SOCIAL CIRCLE -- Mayor Jim Burgess will not seek re-election this year.
"When I moved to Social Circle, I had not planned to be mayor, but I was asked to run, so I did," Burgess said Monday. "It's 14 years later, and it's time for me to move on and move to the next phase of my life and let the city develop new leadership."
After retiring in 1995 as executive director of the Georgia Municipal Association, Burgess and his wife, Madeline, moved to Social Circle the following year. He was elected mayor in 1997.
Burgess easily identified several accomplishments throughout his 14-year tenure, including overseeing the completion of part of the bypass around the city with the second half to be completed in 2012.
"What I'm most proud of is fact that we had such a unified city council. We've worked so well together in the 14 years I have served as mayor; I have never had to break a tie," he said, pointing out that the mayor only votes in the case of a tie between the four council members. "So, I've never had to vote."
Burgess also said he is proud that Social Circle is in sound financial health with a low tax rate. He said a number of projects, including upgrading water and sewer infrastructure and creating the Department of Public Safety, which combined police, 911 and fire services, have improved operations in the city.
Burgess also placed a good deal of emphasis on economic development projects in Social Circle during his time in office. He pointed to beautification of the city cemetery, creation of parks and greenspace and opening Memorial Drive as a new crosstown street as accomplishments that have improved quality of life in Social Circle.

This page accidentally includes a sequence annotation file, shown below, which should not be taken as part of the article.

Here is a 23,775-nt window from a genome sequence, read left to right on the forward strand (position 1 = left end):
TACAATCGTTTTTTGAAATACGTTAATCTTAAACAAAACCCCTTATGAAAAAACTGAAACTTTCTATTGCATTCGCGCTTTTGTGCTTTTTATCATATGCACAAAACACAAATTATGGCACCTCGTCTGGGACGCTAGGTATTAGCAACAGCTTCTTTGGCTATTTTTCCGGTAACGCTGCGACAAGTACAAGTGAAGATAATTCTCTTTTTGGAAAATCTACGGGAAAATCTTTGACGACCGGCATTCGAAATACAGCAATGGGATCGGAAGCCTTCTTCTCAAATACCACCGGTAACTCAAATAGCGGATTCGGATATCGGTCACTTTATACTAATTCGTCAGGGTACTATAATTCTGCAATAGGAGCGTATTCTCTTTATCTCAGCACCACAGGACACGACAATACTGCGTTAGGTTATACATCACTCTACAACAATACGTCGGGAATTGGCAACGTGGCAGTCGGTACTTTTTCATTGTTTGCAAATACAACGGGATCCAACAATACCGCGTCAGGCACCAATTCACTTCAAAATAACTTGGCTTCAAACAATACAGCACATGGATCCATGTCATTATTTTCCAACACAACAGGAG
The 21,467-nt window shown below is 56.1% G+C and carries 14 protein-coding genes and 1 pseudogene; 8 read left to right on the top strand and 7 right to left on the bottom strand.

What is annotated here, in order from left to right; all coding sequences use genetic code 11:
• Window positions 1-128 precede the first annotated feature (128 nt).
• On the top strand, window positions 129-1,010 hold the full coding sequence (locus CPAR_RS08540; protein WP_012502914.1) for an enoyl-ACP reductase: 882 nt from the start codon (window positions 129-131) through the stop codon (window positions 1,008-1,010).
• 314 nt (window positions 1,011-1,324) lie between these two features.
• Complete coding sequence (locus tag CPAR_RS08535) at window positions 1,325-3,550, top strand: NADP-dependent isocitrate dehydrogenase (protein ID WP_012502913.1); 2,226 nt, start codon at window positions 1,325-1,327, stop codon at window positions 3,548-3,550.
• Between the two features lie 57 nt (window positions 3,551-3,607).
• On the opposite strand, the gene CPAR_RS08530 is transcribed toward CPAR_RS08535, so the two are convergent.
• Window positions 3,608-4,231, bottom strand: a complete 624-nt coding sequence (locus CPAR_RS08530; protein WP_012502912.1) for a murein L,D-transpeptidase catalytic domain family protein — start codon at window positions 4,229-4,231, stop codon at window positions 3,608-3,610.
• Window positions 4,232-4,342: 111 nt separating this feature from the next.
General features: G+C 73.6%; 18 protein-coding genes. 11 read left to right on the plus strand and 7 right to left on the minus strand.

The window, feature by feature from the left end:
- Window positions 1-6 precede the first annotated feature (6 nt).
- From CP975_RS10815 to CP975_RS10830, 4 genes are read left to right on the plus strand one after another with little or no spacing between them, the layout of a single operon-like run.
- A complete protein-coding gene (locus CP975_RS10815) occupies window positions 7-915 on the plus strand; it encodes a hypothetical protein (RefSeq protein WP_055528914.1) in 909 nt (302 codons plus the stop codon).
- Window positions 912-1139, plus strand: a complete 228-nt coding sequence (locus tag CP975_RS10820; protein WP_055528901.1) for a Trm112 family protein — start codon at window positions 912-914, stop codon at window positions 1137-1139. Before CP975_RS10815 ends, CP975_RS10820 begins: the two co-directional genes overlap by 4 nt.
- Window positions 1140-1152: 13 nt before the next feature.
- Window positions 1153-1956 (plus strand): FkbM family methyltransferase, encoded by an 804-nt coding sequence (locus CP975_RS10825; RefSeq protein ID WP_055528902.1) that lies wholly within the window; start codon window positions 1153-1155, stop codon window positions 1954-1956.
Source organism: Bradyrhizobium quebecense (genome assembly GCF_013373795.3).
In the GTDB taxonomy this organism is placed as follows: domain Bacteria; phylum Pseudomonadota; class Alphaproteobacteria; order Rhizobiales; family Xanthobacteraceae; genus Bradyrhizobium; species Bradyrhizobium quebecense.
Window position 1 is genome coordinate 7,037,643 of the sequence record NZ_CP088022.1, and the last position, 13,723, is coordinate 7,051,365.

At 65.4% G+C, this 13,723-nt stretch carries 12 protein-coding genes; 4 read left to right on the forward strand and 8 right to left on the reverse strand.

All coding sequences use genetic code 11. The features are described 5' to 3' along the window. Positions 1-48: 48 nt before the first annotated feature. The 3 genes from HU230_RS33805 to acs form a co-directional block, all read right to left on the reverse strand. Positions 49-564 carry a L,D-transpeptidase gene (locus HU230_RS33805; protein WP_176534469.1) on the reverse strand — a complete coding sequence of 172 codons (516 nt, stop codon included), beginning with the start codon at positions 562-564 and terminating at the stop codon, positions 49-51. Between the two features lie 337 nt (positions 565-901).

"Of course, I would be remiss not to mention our primary economic development initiatives with Solo Cup and General Mills," Burgess said.
He said Social Circle competed with the city of Macon for General Mills' 1.5 million square foot distribution center that opened in 2010. The facility is the largest industrial LEED Gold facility in the United States, and the second largest in the world, Burgess said.
In 2006, Solo Cup built a 1.3 million square foot distribution center on East Hightower Trail in the city limits of Social Circle.
Looking ahead, Burgess said economic development of the downtown area will be critical for the city's future. He said the city is in the beginning stages of implementing a downtown revitalization plan, but moving that forward will be important for the next mayor. He said revitalizing the old mill village in the city will likewise be a necessary project.
Another opportunity I see for the city is to develop an effective intergovernmental relationship with Newton County and Covington because our growth is in that direction," Burgess said.
Once he completes his term, Burgess said he plans to continue to do lobbying work for the Municipal Electric Authority of Georgia and the city of Savannah. He said he would like to reopen a law office in Social Circle where he would return to his roots and focus on municipal law, along with some business law and estate planning.
Burgess said his wife of 43 years has been a great support and adviser during his time as mayor. He said with her background as a financial analyst with the city of Atlanta and an assistant director in the Fulton County Planning Department, Madeline Burgess' advice has been of great value.
To date, two candidates have announced they plan to run for mayor in November: City Councilman David Keener and Hosea Jackson. Qualifying for municipal offices will be open from Aug. 29 to Sept. 2.